Naturally, if a proposed gaming site falls within a tribe's aboriginal title area, the Secretary will highlight that fact when determining that a tribe has significant historical connections to the site-- i.e., if a tribe can demonstrate actual, exclusive, and continuous use and occupancy, the tribe will a fortiori meet the less stringent standard for significant historical connections, which only requires occupancy or subsistence use in the vicinity of the land. Thus, it is unsurprising that Plaintiffs can list several prior agency decisions where the significant historical connections were found to exist because proposed gaming site was " within territory formerly occupied or controlled by [the] tribe." See Grand Ronde's Reply at 40 (table compiling agency precedent). However, this does not mean that a tribe must demonstrate that the proposed gaming site is within its aboriginal title area in order for the agency to find significant historical connections with the site. Nor do Plaintiffs point to conflicting agency precedent that invokes such a legal standard.[17] Finally, the Secretary's decision notes that it had previously determined that the Karuk Tribe of California had established significant historical connections " where the parcel owned by the Tribe was 38 miles from the tribal headquarters and not in an area

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of exclusive use by the tribe." A.R. 140507.

For the above stated reasons, the Court finds that the Secretary's decision was not inconsistent with agency precedent, and does not violate the APA in her interpretation of " significant historical connection," nor in finding that the Cowlitz had demonstrated the Parcel qualified as an initial reservation under IGRA.

C. Environmental Challenges

Plaintiffs raise a host of challenges regarding the Secretary's compliance with NEPA. The Court first considers whether Grand Ronde has standing to pursue its NEPA claims, and then turns to the claims advanced by Clark County Plaintiffs.

1. Grand Ronde Lacks Standing to Pursue its NEPA Claims

The Government argues that Grand Ronde lacks standing to raise its NEPA challenges because it has failed to show a " particularized environmental interest." The Government contends that Grand Ronde's allegations of future economic injury are " insufficient for purposes of standing under NEPA." Govt's Mot. at 47-48. To the extent that Grand Ronde is claiming aesthetic and recreational interests as to the Parcel, the Government argues that the record is devoid of any " evidence as to the manner in which its members view or recreate at or near [the Parcel]," or of facts " regarding the manner in which the proposed federal action would injure those interests." Govt's Reply at 40.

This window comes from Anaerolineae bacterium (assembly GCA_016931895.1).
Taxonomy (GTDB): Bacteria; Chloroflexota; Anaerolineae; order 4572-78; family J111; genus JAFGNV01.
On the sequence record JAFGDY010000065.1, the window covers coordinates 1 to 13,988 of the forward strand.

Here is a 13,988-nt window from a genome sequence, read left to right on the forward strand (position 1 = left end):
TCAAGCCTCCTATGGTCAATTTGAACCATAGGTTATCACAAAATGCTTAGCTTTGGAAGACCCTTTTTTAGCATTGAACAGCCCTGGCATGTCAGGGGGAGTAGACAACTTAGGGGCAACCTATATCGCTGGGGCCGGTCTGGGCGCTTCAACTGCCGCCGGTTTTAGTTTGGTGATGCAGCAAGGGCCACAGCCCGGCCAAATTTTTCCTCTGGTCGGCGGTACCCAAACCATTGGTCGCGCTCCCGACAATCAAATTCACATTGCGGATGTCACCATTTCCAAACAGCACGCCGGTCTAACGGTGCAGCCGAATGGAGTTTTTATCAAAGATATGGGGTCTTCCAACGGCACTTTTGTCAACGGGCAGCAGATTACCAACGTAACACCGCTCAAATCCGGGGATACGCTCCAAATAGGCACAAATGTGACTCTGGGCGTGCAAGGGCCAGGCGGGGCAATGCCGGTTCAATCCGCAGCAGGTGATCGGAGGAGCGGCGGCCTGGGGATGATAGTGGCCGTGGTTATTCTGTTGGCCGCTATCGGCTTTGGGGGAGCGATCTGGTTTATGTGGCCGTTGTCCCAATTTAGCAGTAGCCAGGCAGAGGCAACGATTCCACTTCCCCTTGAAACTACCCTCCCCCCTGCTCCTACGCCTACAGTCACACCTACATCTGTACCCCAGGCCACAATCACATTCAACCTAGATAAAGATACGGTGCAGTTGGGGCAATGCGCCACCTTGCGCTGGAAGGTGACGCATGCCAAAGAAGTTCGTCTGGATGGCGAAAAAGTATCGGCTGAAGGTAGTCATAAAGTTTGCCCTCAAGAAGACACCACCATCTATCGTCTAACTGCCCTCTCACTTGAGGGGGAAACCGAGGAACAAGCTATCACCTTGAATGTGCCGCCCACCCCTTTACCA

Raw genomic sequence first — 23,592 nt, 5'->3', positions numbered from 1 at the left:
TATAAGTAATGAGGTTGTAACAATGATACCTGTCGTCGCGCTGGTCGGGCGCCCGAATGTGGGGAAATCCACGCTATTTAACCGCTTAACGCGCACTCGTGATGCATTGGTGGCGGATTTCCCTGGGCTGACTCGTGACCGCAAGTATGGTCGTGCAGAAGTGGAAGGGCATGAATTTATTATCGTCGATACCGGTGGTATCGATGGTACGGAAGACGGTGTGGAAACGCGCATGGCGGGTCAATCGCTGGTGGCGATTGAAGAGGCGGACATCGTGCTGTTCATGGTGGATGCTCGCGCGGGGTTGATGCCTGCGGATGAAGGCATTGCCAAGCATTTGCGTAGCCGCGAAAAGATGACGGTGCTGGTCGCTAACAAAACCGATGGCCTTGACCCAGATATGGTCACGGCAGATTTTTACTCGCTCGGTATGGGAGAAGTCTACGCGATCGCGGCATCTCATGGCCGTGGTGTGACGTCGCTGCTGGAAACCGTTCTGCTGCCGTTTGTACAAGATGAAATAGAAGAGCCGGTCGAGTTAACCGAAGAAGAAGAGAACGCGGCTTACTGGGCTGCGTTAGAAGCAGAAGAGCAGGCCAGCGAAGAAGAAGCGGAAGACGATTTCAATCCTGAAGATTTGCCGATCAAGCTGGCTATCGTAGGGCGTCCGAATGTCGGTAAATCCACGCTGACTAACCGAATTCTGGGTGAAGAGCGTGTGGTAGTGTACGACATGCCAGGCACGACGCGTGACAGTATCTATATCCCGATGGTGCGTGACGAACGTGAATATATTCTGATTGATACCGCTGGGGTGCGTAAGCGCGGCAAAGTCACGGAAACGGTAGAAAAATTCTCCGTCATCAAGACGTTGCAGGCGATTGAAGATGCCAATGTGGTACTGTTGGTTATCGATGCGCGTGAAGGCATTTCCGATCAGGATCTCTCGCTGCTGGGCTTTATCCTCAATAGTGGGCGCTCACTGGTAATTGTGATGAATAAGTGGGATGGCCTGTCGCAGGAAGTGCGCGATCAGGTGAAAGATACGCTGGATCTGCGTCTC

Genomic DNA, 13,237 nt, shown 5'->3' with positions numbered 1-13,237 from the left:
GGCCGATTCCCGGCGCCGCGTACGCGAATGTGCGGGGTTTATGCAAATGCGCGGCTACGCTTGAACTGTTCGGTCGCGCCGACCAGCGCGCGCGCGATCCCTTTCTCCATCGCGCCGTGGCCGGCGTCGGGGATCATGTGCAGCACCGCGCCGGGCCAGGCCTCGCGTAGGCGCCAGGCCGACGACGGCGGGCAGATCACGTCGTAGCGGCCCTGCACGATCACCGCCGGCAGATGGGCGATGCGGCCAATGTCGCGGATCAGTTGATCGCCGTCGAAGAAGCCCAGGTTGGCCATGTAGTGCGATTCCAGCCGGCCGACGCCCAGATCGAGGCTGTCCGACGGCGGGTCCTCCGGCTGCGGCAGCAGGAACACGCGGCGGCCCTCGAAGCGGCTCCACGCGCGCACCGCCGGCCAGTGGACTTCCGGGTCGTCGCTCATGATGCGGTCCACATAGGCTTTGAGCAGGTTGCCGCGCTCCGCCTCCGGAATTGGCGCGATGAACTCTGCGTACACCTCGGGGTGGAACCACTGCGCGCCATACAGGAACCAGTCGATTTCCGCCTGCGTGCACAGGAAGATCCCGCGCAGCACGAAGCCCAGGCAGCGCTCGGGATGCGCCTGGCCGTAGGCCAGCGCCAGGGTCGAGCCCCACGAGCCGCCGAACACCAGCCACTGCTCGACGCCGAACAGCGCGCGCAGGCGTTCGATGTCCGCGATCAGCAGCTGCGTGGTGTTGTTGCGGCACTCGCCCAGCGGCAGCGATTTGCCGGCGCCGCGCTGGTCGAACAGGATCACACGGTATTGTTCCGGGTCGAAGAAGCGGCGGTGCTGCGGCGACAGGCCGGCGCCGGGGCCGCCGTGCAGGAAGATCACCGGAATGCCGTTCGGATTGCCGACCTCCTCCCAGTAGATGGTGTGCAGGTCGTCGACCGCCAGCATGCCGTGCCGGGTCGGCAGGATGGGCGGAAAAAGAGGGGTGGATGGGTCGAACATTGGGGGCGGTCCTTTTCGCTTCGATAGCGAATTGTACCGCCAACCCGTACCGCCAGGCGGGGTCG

Grand Ronde argues that it has standing due to " its deep cultural and historic connections to the land on the north shore of the Colombia River, including Clark County." Grand Ronde Reply at 43. More specifically, Grand Ronde states that its " tribal members are buried in that area," and that it " considers Clark County to be part of its " Non-Treaty Homelands" and " Cultural Interest Lands." [18] Id. Grand Ronde concludes that it " has important aesthetic and recreational interests in maintaining its historic ties to this land-- and in having the land unaltered," and that such interests " would unquestionably" be injured by the Cowlitz development. Id. at 44.

The plaintiff bears the burden of establishing the elements of Article III standing. Lujan v. Defenders of Wildlife, 504 U.S. 555, 561, 112 S.Ct. 2130, 119 L.Ed.2d 351 (1992). As relevant here, a plaintiff raising NEPA challenges must demonstrate that it is under threat of suffering an " injury in fact that is concrete and particularized." Summers v. Earth Island Inst., 555 U.S. 488, 496, 129 S.Ct. 1142, 173 L.Ed.2d 1 (2009) (" deprivation of a procedural right without some concrete interest that is affected by the deprivation--a procedural right in vacuo--is insufficient to create Article III standing). " While generalized harm to . . . the environment will not alone support standing, if that harm in fact affects the recreational

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or even the mere esthetic interests of the plaintiff, that will suffice." Summers, 555 U.S. at 494. In making this showing, the plaintiff cannot rest on general factual allegations of injury resulting from defendant's conduct, but " must set forth by affidavit or other evidence specific facts." Lujan, 504 U.S. at 561.